A.G. Schneiderman Announces Manslaughter Charges Against Aide In Death Of Disabled Westchester Nursing Home Resident

Attorney General’s Medicaid Fraud Control Unit Brings Homicide Charges Against Nurse’s Aide For Ignoring Basic Rules; Allegedly Causing Death Of 86-Year-Old Patient

Schneiderman: Our Most Vulnerable Patients Must Be Properly Cared For

WESTCHESTER – Attorney General Eric T. Schneiderman today announced the arraignment of Maureen Flowers, a Certified Nurse Aide, on Manslaughter and Criminally Negligent Homicide charges for the 2012 death of an 86-year-old resident at Tarrytown Hall Care Center, where she worked. If convicted of the top count Flowers, 54 of the Bronx, faces up to 15 years in state prison.

“Because of this aide’s disregard of basic safety measures and precautions meant to protect the vulnerable seniors she served, a woman died,” said Attorney General Schneiderman. “The egregious lack of care afforded this frail resident warrants the serious charges against this aide. It is my office’s duty and obligation to investigate and prosecute those that place our seniors at risk.”

On February 15, 2012, Flowers was assigned to provide care for the resident who suffered from several debilitating physical ailments which prevented her from walking or speaking and rendered her totally dependent upon the staff for her care. Due to her condition, the resident’s care plan required a mechanical lift and two persons to move her from her bed to a wheelchair. Flowers, who was then responsible for the daily care of residents at the center, had been trained extensively in the use of mechanical lifts - including the necessity of two persons in performing any transfer and other safety measures - to ensure the safety of the resident.

Nonetheless, Flowers allegedly used the lift by herself and ignored other safety measures when she transferred the resident. During the transfer, she dropped the resident to the floor causing her to suffer fractures to her spine and right leg as well as a broken nose and bruising on her face.

Instead of seeking immediate help for the woman, Flowers left her bleeding on the floor while she sought out another aide, Donna Pagan,and asked her to lie and say she had assisted her when she transferred the resident. It was only after the other aide agreed to the cover up that Flowers obtained medical attention for the resident, who died two hours later at Westchester Medical Center. In interviews and written statements provided to supervisory staff of the Care Center, which is located at 20 Wood Court,Flowers stated that the other aide had been present during the transfer.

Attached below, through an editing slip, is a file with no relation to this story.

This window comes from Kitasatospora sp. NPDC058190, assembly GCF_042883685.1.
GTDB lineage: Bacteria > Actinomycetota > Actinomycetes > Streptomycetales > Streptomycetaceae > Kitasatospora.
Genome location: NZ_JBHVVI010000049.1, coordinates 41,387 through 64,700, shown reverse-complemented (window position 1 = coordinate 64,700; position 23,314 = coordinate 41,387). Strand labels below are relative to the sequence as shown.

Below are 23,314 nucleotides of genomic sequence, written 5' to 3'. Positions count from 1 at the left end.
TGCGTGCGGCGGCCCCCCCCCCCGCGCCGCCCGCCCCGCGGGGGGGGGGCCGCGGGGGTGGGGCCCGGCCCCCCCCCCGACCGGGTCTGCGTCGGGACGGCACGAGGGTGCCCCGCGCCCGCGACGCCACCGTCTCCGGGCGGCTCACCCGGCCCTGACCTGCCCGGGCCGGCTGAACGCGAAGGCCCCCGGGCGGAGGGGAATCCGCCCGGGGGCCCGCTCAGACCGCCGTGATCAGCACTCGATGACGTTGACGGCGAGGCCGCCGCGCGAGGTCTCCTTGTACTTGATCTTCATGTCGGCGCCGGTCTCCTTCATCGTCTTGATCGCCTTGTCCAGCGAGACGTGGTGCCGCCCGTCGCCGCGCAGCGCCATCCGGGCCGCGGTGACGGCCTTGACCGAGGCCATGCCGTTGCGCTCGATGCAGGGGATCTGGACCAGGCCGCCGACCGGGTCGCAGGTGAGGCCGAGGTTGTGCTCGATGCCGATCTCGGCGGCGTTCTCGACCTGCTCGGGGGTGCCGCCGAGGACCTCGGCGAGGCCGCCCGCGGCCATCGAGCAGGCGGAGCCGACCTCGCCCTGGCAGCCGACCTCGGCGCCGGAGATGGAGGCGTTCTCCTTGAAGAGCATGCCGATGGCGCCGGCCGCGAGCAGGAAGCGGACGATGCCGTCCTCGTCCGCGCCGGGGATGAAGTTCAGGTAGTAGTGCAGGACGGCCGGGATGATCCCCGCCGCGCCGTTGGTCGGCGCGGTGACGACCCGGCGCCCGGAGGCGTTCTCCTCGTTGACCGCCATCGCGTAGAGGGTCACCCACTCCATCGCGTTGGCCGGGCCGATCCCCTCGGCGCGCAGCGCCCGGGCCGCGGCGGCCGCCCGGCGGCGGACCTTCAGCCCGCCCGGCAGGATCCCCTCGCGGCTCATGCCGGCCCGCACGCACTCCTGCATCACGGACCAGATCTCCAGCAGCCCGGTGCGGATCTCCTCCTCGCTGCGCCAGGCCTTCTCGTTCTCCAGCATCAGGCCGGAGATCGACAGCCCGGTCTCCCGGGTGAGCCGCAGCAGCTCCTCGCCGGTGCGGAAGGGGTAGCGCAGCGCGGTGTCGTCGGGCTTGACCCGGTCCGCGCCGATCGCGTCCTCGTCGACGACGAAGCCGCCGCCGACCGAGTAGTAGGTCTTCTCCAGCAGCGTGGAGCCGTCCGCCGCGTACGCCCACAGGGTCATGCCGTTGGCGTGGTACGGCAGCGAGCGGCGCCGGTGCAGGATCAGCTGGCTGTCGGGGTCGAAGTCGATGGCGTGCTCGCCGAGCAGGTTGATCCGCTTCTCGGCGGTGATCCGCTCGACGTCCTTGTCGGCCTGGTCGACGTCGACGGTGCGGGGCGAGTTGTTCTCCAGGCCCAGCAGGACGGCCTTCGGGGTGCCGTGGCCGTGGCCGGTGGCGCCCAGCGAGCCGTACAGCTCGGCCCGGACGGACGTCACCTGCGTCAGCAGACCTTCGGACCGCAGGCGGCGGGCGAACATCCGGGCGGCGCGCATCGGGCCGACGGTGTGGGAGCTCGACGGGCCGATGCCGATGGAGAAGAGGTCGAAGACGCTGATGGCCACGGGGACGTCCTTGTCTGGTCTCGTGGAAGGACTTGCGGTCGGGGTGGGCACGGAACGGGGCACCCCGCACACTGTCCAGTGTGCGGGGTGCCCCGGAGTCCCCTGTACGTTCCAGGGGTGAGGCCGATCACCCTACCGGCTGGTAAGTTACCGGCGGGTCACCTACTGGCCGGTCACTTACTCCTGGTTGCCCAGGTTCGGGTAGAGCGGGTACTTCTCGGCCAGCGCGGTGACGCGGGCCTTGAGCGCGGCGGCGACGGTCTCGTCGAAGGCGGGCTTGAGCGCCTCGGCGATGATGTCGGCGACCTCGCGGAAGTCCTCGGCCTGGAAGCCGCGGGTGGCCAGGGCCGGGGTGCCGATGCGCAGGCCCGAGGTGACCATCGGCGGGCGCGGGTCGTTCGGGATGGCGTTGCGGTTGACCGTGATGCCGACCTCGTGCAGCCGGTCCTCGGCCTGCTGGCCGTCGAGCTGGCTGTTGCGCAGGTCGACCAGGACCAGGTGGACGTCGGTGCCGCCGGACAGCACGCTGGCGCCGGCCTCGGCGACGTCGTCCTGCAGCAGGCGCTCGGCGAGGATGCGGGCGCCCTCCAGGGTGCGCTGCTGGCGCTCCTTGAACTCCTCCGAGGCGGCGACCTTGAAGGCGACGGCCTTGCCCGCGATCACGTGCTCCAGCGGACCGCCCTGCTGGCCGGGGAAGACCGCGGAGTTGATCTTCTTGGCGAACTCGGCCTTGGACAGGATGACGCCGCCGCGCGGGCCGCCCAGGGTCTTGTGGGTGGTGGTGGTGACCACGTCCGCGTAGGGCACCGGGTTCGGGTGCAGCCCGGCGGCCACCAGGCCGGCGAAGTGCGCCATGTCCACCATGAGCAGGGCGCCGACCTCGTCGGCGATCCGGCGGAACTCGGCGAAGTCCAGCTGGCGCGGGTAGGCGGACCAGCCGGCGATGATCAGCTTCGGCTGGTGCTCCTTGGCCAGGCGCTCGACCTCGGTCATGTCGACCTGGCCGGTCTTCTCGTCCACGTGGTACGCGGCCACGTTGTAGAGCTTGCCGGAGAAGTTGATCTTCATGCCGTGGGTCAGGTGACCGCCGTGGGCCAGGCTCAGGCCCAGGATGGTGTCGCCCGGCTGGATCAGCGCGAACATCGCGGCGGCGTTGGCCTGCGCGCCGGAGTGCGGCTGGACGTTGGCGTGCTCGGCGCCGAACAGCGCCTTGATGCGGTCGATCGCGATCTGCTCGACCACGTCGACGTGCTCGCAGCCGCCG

In addition to Manslaughter in the Second Degree, a Class C felony, and Criminally Negligent Homicide, a Class E felony, Flowers is also charged in the indictment with Endangering the Welfare of a Vulnerable Elderly Person or an Incompetent or Physically Disabled Person in the First Degree, a Class D felony, Falsifying Business Records in the First Degree, a Class E felony, and two counts of Willful Violation of Health Laws, which are misdemeanors.

Flowers, who was arraigned before Westchester County Court Judge Susan Cacace today, faces a maximum of five to fifteen years in state prison. The charges against the defendant are accusations and the defendant is presumed innocent unless and until proven guilty.

Flowers was previously arrested in the case and charged with Endangering the Welfare of a Vulnerable Elderly Person or an Incompetent or Physically Disabled Person in the First Degree for the incident involving the death of the woman. Earlier this month, the Attorney General’s Office presented evidence for the grand jury’s consideration which led to the charges in the indictment, including Manslaughter in the Second Degree.

Pagan plead guilty on March 20 in Tarrytown Justice Court to Falsifying Business Records in the Second Degree, a misdemeanor. She faces a sentence of three years probation when she is sentenced. For further information on the case, click here.

The case is being prosecuted by Special Assistant Attorney General William McClarnon of the Attorney General’s Medicaid Fraud Control Unit, under the supervision of Regional Director Anne Jardine, Assistant Deputy Attorney General Paul Mahoney, Special Deputy Attorney General Monica Hickey-Martin and Executive Deputy Attorney General for Criminal Justice Kelly Donovan. The investigation was led by Special Investigator Timothy Connolly, under the supervision of Supervising Special Investigator Pete Markiewicz.

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